However, both reviewers provide excellent suggestions for ways in which this paper can be improved and have significantly higher impact. The comments overlap in a number of areas but most particularly the need for better organization of the presentation of the data and results, and clearer presentation of the methods used. It would appear that both reviewers had some difficulty ferreting out data, and following the results and discussion due to the manner in which the manuscript is organized. Both also caution about making strong statements that are potentially not supported (or may appear unsupported, perhaps simply due to the organization of the paper) by the analyses or that may be unnecessarily inflammatory.
Reviewer 1 raises a number of important questions about the analysis, and the presentation of the data. In addition, the reviewer raises the matter of environmental effects on the anatomical characters that form the basis of the study. This should be addressed, if possible, in a revision.
Reviewer 2 again makes significant, and I believe helpful, comments about the presentation and organization of the data, and the way the manuscript is structured. This reviewer also used the authors' data matrix to run a parsimony analysis and, from the results of that, suggests that the authors do likewise, which would (or would not) support some of their assertions about that approach.
The authors have conducted a needed analysis for stem anatomy in these ferns and provided some standardization of the terms to be applied to allow for improved comparison. This was a large task and one that can be valuable for future studies.
Overall the study seems to have been exhaustive in finding all the species for which stem anatomy is known.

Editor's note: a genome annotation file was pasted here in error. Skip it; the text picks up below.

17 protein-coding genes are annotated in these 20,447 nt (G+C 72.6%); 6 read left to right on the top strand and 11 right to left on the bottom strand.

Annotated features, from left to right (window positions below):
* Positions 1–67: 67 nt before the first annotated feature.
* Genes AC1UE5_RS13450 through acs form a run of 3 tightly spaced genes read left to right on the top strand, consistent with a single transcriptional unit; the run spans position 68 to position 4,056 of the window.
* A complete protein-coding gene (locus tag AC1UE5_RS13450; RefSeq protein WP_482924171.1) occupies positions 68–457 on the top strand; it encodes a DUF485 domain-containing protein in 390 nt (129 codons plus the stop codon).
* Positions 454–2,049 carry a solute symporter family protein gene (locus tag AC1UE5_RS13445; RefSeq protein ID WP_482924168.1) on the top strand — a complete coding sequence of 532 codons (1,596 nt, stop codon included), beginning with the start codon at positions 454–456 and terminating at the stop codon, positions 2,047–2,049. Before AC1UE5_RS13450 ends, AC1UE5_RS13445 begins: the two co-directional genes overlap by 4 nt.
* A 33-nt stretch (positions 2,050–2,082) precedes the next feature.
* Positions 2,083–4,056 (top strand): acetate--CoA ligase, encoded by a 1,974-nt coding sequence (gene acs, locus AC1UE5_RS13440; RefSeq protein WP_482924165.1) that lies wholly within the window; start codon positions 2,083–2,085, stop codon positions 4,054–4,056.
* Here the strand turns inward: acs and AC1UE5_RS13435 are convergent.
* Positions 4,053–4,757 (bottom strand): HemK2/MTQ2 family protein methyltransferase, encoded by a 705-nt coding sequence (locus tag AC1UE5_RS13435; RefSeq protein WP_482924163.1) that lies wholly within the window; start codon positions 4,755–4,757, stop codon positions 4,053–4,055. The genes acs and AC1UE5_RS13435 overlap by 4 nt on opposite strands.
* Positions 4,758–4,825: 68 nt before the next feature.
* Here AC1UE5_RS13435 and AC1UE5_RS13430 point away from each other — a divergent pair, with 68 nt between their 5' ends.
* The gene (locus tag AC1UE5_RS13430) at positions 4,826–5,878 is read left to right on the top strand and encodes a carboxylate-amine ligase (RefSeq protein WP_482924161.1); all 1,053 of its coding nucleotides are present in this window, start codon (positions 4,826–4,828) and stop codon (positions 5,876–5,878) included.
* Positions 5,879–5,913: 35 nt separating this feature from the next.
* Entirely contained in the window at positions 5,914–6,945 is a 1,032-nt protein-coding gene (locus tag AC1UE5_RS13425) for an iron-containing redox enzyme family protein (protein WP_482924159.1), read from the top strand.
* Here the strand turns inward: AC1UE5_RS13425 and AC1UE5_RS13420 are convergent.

The main weakness I see in this paper is that there are really no methods explained in such a way that the work is repeatable.
Methods: This may be the journal style, but I think that putting the description of all these character states into the methods section dilutes the understanding of what methods were used for this study. To me, it would be best to describe the methods for obtaining the characters – i.e. how did the authors evaluate these characters used in the analysis? Was it just from the literature, or reexamination of actual specimens in some cases, how there were examined, etc. and then describe the methods of analysis to create the new classification and expose the relationships of the taxa. If only literature was used for this study, what was used to determine the characters (light microscope photos, SEM photos, drawings, the text descriptions by the original authors, etc.)? Were all the specimens at the same stage of development? Were these all from similar environments or were some from wet and others from dry? Would this influence the anatomical characters used – such as more or less schlerencyma vs parenchyma? More could be provided for justification on the analyses done. What was the rationale for selecting 60% undefined characters to eliminate taxa – why not 50% or 70%? What is magical about 60%? I did not see an explanation for the choice or a reference cited to indicate that this was a standard procedure. Were the characters weighted in any way? Did not say in text or I missed it. NeighborNet is a solid analysis as the authors note and generates networks, but it depends on the reliability of the data put into it and it is a planar result. Therefore it would be helpful to know how many reticulations were examined, or if any appeared that would warrant additional analyses before accepting them. And so forth – to adequately provide the information for someone else to replicate this study. That is what methods should do.